Supreme Court Roundup 6/25/99

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Court Refuses to Hear Singleton Appeal

This week, the Court refused to hear an appeal concerning a ruling last year in which prosecutors offered leniency to witnesses in exchange for testimony. By refusing to hear the case, the Court effectively ruled that the common but controversial federal practice of offering leniency to witnesses in exchange for testimony is still acceptable.

The controversy arose after the January decision by the 10th US Circuit Court of Appeals to uphold the conviction of Sonya Singleton in a cocaine trafficking case. Singleton had appealed her conviction, saying that the prosecution's witnesses were offered leniency for his testimony, which helped convict her and other defendants. Singleton's lawyer argued to the court of appeals that the testimony provided by the prosecution's witness could not be used because of a federal law forbidding the exchange of anything of value for testimony.

Singleton's lawyer commented that "the government's practice of buying testimony" will "eat away at the integrity of the judicial system." The Court reasoned that if Congress had written the law to make it illegal for prosecutors to continue their long-standing practice of offering lesser sentences in exchange for testimony, they would have worded the law in such a way as to eliminate doubts. More detailed information on the case in question can be found at http://www.drcnet.org/wol/074.html#singleton.

Dyson Traffic Stop Ruling Overturned

The Supreme Court reversed a ruling by a mid-level Maryland appeals court this week that had ruled that searching a vehicle without a warrant is unlawful. The decision upholds an exception to the 4th amendment dating back to 1925 that states that police do not need a warrant when searching a vehicle. The case came before the court after Kevin Darnell Dyson's conviction of conspiracy to possess cocaine with the intent to distribute. The police stopped Dyson on July 3, 1996 and searched his car after an informant told them that Dyson would be on his way home from New York City, where he had allegedly gone to buy cocaine. The police found 23 grams of crack cocaine in a bag in Dyson's trunk.

Dyson appealed his conviction, saying that the search was unlawful because the police had had time to obtain a warrant before searching Dyson's car. The justices noted that previous rulings in 1982 and 1996 affirmed that police do not need a warrant in order to search a vehicle if they had cause to believe there was evidence of a crime.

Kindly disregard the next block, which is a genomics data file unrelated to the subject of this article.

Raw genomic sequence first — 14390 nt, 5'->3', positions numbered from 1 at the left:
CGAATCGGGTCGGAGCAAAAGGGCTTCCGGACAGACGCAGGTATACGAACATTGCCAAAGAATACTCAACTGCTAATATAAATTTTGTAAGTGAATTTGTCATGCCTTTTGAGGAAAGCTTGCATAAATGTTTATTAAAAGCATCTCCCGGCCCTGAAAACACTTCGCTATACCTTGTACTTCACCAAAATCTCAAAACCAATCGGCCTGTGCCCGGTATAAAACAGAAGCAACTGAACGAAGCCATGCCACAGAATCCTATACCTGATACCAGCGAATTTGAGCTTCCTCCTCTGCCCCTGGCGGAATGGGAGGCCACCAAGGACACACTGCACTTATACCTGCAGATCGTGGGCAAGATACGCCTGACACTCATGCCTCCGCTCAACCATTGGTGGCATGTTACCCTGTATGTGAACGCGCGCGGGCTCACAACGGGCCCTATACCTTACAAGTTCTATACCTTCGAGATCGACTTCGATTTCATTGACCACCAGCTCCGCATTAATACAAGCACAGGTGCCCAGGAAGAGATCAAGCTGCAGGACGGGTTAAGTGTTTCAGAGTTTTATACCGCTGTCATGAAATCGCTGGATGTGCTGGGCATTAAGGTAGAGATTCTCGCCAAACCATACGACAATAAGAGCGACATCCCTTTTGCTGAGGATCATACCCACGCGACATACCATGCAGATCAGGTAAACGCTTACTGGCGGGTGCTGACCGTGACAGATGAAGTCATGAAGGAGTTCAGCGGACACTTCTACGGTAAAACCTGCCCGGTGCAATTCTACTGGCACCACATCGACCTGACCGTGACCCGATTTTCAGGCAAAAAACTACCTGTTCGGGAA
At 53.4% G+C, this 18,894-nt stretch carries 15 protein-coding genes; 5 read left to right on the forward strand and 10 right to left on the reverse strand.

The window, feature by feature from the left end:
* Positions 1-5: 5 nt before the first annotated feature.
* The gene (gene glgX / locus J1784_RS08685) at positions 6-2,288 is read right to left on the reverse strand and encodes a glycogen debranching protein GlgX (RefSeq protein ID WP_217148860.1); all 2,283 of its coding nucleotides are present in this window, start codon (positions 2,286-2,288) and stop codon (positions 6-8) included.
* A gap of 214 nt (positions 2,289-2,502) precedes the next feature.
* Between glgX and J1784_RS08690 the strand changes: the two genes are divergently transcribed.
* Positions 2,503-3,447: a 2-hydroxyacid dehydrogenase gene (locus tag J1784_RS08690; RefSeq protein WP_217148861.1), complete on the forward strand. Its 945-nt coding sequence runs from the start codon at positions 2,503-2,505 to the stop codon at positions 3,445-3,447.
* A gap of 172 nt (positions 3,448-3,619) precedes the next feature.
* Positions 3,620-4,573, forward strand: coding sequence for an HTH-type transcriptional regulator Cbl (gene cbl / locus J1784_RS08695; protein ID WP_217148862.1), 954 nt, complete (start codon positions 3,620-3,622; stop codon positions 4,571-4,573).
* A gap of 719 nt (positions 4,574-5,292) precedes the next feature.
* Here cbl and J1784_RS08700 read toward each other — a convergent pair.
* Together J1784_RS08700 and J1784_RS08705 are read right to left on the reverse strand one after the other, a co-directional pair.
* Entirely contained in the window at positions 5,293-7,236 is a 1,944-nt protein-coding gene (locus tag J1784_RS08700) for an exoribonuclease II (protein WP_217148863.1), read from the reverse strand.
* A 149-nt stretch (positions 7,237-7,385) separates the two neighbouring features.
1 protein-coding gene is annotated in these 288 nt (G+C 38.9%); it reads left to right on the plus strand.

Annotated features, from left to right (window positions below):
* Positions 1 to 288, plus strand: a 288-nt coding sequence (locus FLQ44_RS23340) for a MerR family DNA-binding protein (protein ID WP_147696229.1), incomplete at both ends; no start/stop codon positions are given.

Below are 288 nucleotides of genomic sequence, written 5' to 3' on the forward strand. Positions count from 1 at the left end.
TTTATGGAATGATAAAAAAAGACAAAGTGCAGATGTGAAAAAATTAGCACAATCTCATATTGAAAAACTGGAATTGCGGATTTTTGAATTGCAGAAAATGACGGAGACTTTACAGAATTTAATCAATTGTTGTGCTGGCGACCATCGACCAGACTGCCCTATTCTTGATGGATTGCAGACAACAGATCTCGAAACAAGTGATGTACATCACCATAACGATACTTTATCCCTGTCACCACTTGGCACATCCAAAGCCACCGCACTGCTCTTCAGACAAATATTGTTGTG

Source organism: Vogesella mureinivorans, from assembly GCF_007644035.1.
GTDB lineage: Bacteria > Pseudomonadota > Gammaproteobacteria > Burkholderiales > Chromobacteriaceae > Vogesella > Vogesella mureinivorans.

Court to Hear Case on Juror Removal

The Supreme Court also agreed to hear an Arizona drug case this week which will determine whether or not some criminal convictions would have to be overturned because of jury selection errors. The case concerns Abel Martinez-Salazar, who was arrested in Phoenix and was later convicted for possession of heroin with the intent to distribute and using or carrying a firearm during a drug crime. During the trial, Martinez-Salazar's lawyer used one of his automatic challenges to remove a juror. Martinez-Salazar later claimed that the juror was biased and that his lawyer should not have been forced to use one of his 11 preemptory challenges to remove that juror. The 9th US Circuit Court of Appeals decided that Martinez-Salazar's due-process rights were violated because under federal law, defendants are not required to use their automatic challenges to remove prospective jurors if they show bias. The prosecution argues that because a biased-juror was never allowed on the jury, the conviction still holds.

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Issue #96, 6/25/99 Governor of New Mexico Calls Drug War Failed -- Calls for Discussion of Alternatives | Hyde's Civil Asset Forfeiture Reform Act Passes House Easily | Vancouver's Cannabis Cafe, Hemp BC Closed | Activist Banned from Talking About Marijuana | NEW YORK: Staten Island Assemblyman Wants Needle Exchange Banned | IDAHO: "Drug Bust: The Longest War" TV Special Preempted by Drug Testing Speech in Boise | News in Brief | Supreme Court Roundup | WASHINGTON: Free Video and Lunch-Talk Series | Editorial: Can't Keep a Good Idea Down
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